Shahak Shapira is an Israeli comedian and artist based in Berlin. He gained international attention last year with his project The Yolocaust.
Earlier this month, Shapira announced that he had collaborated on a project with Germany's satirical political party Die Partei, or The Party, for which he is now the "minister of propaganda."
In the video, Shapira announces that he and Die Partei had discovered a number of secret Facebook groups affiliated with the far-right Alternative For Germany (AfD) party.
According to the video, Die Partei and Shapira began infiltrating around 30 of these groups about 11 months ago.
Shapira says in his video that Anne Teska and Benjamin Haupt, both AfD members, were found to be moderating and administrating most of these groups.
According to Shapira, the groups were mostly populated by Facebook bots that would friend real people to pull them into the group. Once the bot friended someone, the real account would be invited into one of these secret groups, which caused Facebook’s algorithm to spam them with right-wing content.
Last November, Shapira and his group made fake accounts that appeared to support right-wing ideas.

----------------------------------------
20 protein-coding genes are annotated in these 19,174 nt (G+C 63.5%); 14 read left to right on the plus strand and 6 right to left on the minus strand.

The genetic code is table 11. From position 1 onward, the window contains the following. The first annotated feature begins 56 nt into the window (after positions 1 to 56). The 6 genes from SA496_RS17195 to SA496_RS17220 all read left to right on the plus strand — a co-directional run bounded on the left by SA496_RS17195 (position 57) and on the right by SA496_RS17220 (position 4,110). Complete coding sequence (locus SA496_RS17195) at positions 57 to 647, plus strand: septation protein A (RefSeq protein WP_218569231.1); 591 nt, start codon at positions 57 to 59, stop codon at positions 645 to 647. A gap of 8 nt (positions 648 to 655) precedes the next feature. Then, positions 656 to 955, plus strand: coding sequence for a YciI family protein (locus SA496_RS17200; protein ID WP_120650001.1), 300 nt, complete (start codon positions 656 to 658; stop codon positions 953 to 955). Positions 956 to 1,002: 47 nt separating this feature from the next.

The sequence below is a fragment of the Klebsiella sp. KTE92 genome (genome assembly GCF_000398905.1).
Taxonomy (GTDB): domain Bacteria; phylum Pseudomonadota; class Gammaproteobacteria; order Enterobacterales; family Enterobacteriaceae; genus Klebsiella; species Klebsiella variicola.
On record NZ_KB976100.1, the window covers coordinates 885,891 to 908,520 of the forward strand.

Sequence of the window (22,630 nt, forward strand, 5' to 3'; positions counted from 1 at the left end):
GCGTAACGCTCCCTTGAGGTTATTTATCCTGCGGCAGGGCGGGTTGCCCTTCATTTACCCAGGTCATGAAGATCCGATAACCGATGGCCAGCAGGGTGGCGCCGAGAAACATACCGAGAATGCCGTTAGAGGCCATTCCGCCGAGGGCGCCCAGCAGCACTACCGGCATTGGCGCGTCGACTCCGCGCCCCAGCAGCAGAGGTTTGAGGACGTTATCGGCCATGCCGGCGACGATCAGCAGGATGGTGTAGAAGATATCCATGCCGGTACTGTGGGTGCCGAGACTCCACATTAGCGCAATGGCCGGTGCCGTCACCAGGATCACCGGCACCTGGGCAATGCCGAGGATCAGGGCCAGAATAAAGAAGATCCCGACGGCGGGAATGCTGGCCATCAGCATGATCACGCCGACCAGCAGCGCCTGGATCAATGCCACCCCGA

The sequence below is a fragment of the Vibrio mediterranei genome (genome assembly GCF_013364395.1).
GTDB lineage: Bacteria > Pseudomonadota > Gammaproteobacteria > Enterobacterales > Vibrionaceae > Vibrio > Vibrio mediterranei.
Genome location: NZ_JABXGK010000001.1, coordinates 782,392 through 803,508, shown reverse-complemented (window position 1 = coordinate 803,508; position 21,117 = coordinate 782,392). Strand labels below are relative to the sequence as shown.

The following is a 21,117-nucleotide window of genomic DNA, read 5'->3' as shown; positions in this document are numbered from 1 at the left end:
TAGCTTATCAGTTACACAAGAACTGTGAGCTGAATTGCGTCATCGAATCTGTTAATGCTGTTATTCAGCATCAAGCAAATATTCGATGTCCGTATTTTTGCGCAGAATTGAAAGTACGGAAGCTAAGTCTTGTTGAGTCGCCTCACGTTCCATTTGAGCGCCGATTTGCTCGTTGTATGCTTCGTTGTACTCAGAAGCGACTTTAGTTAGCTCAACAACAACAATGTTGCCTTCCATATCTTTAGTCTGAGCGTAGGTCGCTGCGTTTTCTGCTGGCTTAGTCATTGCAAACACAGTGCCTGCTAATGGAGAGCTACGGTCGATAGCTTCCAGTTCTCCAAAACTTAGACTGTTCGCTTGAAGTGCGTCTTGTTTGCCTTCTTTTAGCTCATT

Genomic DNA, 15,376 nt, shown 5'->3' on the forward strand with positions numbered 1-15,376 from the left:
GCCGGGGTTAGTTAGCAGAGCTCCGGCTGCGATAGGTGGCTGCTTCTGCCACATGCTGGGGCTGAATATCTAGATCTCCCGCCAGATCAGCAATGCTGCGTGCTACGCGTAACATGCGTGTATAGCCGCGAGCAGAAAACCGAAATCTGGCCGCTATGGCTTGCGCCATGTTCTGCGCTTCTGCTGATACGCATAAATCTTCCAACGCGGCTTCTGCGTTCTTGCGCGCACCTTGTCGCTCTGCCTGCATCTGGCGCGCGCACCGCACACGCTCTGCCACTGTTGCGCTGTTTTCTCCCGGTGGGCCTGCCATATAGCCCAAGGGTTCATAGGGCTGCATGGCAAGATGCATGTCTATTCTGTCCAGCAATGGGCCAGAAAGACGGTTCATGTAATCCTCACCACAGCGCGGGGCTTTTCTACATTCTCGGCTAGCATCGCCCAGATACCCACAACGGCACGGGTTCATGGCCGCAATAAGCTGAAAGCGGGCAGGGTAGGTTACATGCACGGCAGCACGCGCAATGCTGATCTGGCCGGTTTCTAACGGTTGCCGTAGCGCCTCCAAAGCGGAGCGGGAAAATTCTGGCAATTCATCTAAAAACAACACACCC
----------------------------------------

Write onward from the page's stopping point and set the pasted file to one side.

After becoming admins, they made the pages public, changed their names, and changed the kind of content being posted there — essentially, changing these groups to pro-Die Partei groups. One page named "Homeland love" became "Hummus love."
Another was changed from "Antifa – the truth" to "I ♥︎ Antifa."
The group "Sharia – more and more in Germany" was changed to "Shakira – when are you returning to Germany?"
The discourse in these groups is now pretty chill too. "Hummus love" is just a bunch of people who love chickpeas.
Shapira explains his actions at the end of the video, saying, "Those who can’t maintain a Facebook group won’t be able to maintain an entire country."
Shapira told BuzzFeed News that the stunt got him doxed by far-right supporters, but he believes he did the right thing.
"We informed the people in the groups about what was going on," he said. "Most of them probably didn’t want to believe it or listen to us liberals, but maybe a few of them did without admitting it. And last but not least, we stopped a 180,000 members–large network of hatred and propaganda."
Despite months of work to infiltrate the pages, Shapira said his attempts to bring down the AfD stopped here.
"I think at this point, you can’t talk your way out of supporting the AfD by claiming you didn’t know what they’re really about," he said. "The politicians of the AfD are either neo-Nazis or people who tolerate neo-Nazis in their own party, and if you vote for them, you’re probably also one of the above."